This guest blog is written by Laura Bryson, COO and co-founder of SWTCH, a Toronto-based company that provides innovative solutions to electric vehicle (EV) charging management.
“Can’t you just plug it into a regular wall outlet?” a resident of a downtown Toronto condo asked us recently, genuinely unsure how charging an electric vehicle (EV) works. It’s a fair question—aside from the experts who attend events like Canada’s annual Electric Mobility Conference, most people are unfamiliar with the ins and outs of EVs.
The answer? An EV can indeed be plugged into a regular wall outlet, but it takes much longer to charge than is reasonable, especially for a vehicle used daily. Realistically, a level 2 charger (think: washer/dryer outlet) is the way to go, as it can fully charge an all-electric vehicle overnight, or about 30km of range per hour of charging. And therein lies the challenge: not all modern condos and multi-tenant buildings have the electrical capacity to support multiple level 2 chargers. So how does an EV owner charge up if they don’t have the right charging infrastructure in their condo or workplace parking lot? This question plagues many EV owners in urban multi-tenant buildings.
Multi-family construction meets e-mobility
Increasingly, the residential real estate industry is moving towards multi-tenant construction. In Canada, two out of three homes built today are multi-family. In Ontario, nearly 700,000 households live in condos. Parallel with this trend is a marked shift towards electric mobility last year with the release of the first truly mass-market EV, the Chevrolet Bolt, and more recently, the Nissan Leaf and Tesla Model 3. With so many buyers of mass-market EVs living and working in urban multi-tenant settings, the question bears repeating: how do we ensure these drivers have reliable charging access?
Number of condo units added in the Greater Toronto Area from 2010-2016, mapped (Source: Urbanation)
A personal challenge
I’ve been driving a 2017 Chevrolet Bolt for the last year and half, and have become intimately acquainted with the challenge of multi-tenant charging. I lived in a condo where my request for a level 2 charger was denied. It was less than ideal having to park a 10-minute walk from home so I could charge my EV in a public parking lot overnight or on weekends.
Having access to shared EV charging infrastructure in my building’s visitor parking area (think of it as a shared amenity, like the condo’s gym or laundry facilities) would have been a welcome improvement. This is a refrain that I and my colleagues at SWTCH have heard persistently in our personal and professional travels, and which motivated us to provide a solution. What if you could not only charge your EV in your building, but also reserve a charger ahead of time to best suit your schedule?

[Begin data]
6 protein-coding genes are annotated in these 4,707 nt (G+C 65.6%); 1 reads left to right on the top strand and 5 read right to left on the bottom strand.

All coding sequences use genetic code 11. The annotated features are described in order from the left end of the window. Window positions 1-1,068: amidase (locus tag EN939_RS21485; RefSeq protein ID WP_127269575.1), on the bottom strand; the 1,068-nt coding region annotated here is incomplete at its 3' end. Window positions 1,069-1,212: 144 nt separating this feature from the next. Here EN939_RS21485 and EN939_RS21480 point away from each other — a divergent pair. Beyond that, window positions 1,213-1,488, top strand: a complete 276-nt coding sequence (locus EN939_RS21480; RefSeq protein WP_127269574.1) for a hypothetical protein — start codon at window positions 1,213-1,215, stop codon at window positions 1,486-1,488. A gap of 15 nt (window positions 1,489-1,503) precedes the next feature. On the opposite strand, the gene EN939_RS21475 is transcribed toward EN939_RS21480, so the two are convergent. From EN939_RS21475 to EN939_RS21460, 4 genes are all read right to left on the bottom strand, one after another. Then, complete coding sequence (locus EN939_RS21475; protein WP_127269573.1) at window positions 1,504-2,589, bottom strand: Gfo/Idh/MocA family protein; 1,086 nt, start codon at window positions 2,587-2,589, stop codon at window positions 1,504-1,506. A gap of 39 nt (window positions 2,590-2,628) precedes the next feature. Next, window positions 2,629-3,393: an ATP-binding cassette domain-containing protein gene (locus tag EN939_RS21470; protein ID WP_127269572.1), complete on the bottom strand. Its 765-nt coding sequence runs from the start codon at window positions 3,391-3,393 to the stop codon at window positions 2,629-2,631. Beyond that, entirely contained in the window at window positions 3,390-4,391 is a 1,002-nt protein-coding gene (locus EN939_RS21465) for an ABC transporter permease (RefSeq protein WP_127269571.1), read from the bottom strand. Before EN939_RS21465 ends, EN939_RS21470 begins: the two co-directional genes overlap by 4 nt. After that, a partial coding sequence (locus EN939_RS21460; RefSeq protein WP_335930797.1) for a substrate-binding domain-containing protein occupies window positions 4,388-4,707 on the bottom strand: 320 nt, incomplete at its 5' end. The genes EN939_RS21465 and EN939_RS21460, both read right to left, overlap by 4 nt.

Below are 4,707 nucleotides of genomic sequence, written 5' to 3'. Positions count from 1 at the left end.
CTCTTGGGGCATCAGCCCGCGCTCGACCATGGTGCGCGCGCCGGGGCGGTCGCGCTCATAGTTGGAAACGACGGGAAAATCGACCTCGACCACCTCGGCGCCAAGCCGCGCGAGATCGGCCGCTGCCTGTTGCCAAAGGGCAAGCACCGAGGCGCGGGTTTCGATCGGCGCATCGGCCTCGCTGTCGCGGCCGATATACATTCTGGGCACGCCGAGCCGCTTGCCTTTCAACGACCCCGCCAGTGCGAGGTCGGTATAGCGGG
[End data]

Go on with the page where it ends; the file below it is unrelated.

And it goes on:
Regulations in favour of EV charging
Fortunately, in Ontario, policy makers are acknowledging the march towards electric mobility. Recent regulatory changes effective May 1st, 2018, establish a new process for condo corporations and owners to obtain approval for the installation of EV charging infrastructure. As long as certain conditions are met, a condo corporation cannot reject an owner’s request for installation. Further, it is now possible for condo corporations to install EV charging infrastructure in common areas without requiring an owner vote. The new regulations are intended to clarify and ease the process for both residents and condo corporations; time will tell whether the regulations go far enough to ensure equitable outcomes for all stakeholders.
Our perspective: the way forward
From our perspective, it is critical at this juncture for condo corporations, and managers of multi-tenant buildings more widely, to work with residents to find cost-effective solutions that meet immediate charging needs while ensuring long-term scalability. For residents who drive EVs—especially those that rely on overnight charging at home or daytime charging at work—this means shortened approval and installation timelines, a user-friendly charging experience, and most importantly, reliable charging access. And for condo corporations, this means automated systems that handle payments and billing, smart energy management, and parking space enforcement.
Though we’ve evolved significantly since our inception in 2016, SWTCH was originally established out of a commitment to address the challenge of urban EV ownership. Our EV charging management platform is designed uniquely for multi-tenant settings to meet the needs of EV drivers and charging service providers.
EV adoption is growing rapidly, and solutions are urgently needed to address the challenge facing EV owners who live in multi-tenant buildings. The challenge is not insurmountable—we’ve met plenty of EV owners who’ve been successful in getting EV chargers into their condos—but the decisions that condo corporations and residents make now will have long term consequences. And with the EV market set for explosive growth, we most certainly need to be thinking ahead.
To learn more about SWTCH, visit https://swtchev.com/ or reach out to us at firstname.lastname@example.org.